Thanks to HYCW, I now have a nice way of doing delayed-posting to my blog (at least, until I decide what to use when I ditch Movable Type).
One of the steps in setting up trickle is adding a cron job to run it hourly. As I was doing this, it occurred to me that cron can put a heavy burden on a shared server.
You see, cron does its check for things to do at the beginning of every minute, and it runs everything that needs to start at the same time. People tend to schedule many tasks at the top of the hour, so it seems that you could really bog down a server by running your job during those times.
I don’t manage servers on a full-time basis, so I may be overestimating the impact. I’d like to hear what others think about this, especially if you work at an ISP that handles this sort of thing on a regular basis.
In the meantime, it seems like a good thing for everybody to run your cron jobs at an odd time. For me, trickle runs at :56 after the hour .
If you haven’t, you really should. It’s free. It’s a right thousands of Americans have died for over hundreds of years. It’s basically your only method of controlling your government. It gives you the right to complain when your representatives mess up or ignore what you want. It makes a difference. It takes only a couple of minutes. You can request an absentee ballot and vote in the comfort of your own home.
It doesn’t matter who you vote for, and this blogger is just as frustrated by the lack of decent choices as you. Just do it. There’s still time to register for the General Election on November 2nd.
Trust me. You’ll be glad you did.
It’s been a long journey, but Firefox 1.0 is right around the corner. The 1.0 Preview Release was pushed on September 14th. As of press time, 502,659 copies of the browser have been downloaded by the public since then – a spectacular number to be sure, but still far below the estimated 94.16% Internet Explorer browser market share as of the middle of July.
I’m posting this in Firefox, and while it’s very similar to version 0.9.3 for the most part, there are some notable differences, most mentioned in the Release Notes:
- Live bookmarks – Sites that advertise RSS feeds (like Waileia) can be added as a folder of bookmarks, which will update automatically. It’s a neat idea (similar to Safari’s upcoming implementation), but since I don’t use bookmarks generally, I don’t think it’ll be of much help.
- Find Toolbar – Mozilla’s Find as You Type feature is simply extraordinary – it’s one of those simple things somebody just stumbles upon, and makes life dramatically easier. I’m not happy about the new Find bar that comes up, however. I haven’t actually done any objective analysis, but it feels slower than it was when the text showed up in the Status Bar. Hopefully they’ll clean it up soon.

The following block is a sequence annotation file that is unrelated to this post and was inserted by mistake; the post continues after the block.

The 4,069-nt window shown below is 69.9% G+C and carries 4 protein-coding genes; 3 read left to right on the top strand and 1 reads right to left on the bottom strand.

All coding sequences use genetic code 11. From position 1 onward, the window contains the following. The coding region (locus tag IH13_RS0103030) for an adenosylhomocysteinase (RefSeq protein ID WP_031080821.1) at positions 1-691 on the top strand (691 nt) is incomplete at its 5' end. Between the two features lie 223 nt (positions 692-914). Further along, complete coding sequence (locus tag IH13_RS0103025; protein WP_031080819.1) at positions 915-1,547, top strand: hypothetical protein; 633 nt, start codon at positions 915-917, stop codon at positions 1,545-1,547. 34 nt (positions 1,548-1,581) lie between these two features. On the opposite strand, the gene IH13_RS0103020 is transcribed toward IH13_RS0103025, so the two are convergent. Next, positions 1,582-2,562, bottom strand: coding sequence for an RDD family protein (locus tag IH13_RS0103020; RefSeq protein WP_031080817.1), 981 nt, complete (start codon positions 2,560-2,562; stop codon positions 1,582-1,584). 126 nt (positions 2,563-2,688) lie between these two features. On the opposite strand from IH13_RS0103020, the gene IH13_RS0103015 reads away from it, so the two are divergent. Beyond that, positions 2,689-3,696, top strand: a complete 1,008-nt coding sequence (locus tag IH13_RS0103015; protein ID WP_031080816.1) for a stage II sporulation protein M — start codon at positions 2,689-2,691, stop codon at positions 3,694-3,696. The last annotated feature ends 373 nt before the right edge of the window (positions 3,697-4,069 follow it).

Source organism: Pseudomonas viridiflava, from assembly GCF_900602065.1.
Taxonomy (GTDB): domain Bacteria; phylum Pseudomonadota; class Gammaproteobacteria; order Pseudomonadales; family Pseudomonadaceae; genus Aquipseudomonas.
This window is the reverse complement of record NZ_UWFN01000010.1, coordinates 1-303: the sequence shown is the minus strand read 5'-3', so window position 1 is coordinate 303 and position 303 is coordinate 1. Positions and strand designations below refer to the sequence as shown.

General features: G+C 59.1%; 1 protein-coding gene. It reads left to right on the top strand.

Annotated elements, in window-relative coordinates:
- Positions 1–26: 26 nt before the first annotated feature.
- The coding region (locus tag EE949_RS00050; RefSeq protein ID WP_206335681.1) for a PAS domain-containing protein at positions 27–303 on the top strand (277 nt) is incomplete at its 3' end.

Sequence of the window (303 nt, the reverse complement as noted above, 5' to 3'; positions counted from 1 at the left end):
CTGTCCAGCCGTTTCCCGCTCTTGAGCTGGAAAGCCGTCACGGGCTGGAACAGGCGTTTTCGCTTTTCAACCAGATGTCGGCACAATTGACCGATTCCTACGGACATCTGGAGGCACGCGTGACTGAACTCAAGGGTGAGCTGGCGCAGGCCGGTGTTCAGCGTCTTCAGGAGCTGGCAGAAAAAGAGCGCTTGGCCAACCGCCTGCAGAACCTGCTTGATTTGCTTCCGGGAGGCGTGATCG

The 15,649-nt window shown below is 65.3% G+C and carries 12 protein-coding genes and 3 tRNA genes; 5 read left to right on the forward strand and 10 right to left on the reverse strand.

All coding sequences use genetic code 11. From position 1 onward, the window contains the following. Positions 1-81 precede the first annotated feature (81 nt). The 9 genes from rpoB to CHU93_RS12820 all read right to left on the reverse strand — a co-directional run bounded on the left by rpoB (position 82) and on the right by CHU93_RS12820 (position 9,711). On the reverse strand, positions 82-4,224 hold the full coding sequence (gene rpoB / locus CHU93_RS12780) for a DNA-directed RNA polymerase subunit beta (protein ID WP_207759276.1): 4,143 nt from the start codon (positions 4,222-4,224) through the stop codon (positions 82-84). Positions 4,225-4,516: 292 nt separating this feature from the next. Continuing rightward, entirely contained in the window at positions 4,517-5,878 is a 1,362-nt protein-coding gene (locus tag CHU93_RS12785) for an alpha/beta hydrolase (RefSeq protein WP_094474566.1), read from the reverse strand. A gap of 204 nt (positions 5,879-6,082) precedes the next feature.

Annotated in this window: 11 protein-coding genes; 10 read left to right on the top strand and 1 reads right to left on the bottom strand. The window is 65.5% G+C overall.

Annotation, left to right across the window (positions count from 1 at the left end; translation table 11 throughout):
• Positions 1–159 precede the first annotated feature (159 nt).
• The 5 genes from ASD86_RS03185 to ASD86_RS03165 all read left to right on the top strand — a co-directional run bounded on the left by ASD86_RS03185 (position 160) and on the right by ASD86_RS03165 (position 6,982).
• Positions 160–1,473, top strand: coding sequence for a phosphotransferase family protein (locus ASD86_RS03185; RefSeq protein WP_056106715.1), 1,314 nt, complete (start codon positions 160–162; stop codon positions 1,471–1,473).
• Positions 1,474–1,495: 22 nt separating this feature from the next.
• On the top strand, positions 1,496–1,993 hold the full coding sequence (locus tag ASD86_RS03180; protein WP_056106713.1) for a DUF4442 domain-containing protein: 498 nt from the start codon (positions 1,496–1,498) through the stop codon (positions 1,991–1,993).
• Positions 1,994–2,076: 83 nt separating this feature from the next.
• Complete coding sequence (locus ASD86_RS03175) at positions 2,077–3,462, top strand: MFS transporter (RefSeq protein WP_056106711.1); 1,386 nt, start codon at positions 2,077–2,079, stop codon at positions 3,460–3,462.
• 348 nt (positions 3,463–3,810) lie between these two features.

- SSL Highlighting – This is probably 1.0 PR’s best new feature. The address bar turns gold when you’re viewing a secure site, and the status bar plainly displays the host you’re talking to. A quick mouseover of the padlock icons tells you which CA signed the certificate. Browser users have always asked what the best way to implement SSL notification is, and I think the Firefox team has the right approach.
- Popup Blocker Enhancements – It’s nice that you can now manually open blocked popups, but I don’t know how I feel about the new user interface, which looks like a direct rip from Microsoft’s enhancements in Internet Explorer released in Service Pack 2. It doesn’t feel ethical to me.
- The theme – “Winstripe” hasn’t gotten any better since the Mozilla team blatently ignored the public’s demands and ripped Qute out of the default distribution. Luckily, Arvid is still maintaining the best Firefox theme ever as an add-on. It’s a pity I have to go through the motions of installing it every time I upgrade.
Despite my misgivings about some of the changes, I can still wholeheartedly recommend Firefox over any other browser with any market share today. You should go get it now. No, really.
Let this eternal flame unite our country in memory of those who lost their lives on September 11, 2001, and honor the brave men and women who put themselves in harm’s way to save others. The love and spirit of our grateful nation, and the hearts and prayers of our people will always be with them. – September 11th memorial at Honolulu Hale
Three years ago from this moment, four planes were crashed by terrorists. The resulting world unity, instant and sustained, was unprecedented in the history of humanity, and may never be seen again.
Even on a day where so much went wrong, God was very much at work to bring life from the ashes.
Restore our fortunes, LORD,
as streams renew the desert.
Those who plant in tears
will harvest with shouts of joy.
They weep as they go to plant their seed,
but they sing as they return with the harvest.
Psalm 126:4-6 (NLT)
Hurricane Ivan was the third hurricane to make landfall in the Atlantic in a span of weeks. (Photo courtesy NOAA
I’m terribly saddened to hear of the damage caused by Hurricanes Charley, Frances, and Ivan over the past few weeks. Hawai’i receives its fair share of damage from hurricanes – in 1992, Hurricane Iniki left two dead and over 11,000 homes damaged or totally destroyed.
I still remember so much of the few hours the wind was howling outside. My most vivid memory is of veteran KHON reporter Ray Lovell declaring, “Hurricane Iniki is heading straight for O’ahu.” It was not a particularly high note in my life.
As unpleasant as that was, I can’t imagine how terrible it must be to have not one, but three storms attack your community at almost the same time.
Please remember the people of Florida in your prayers, and give generously if you’re able.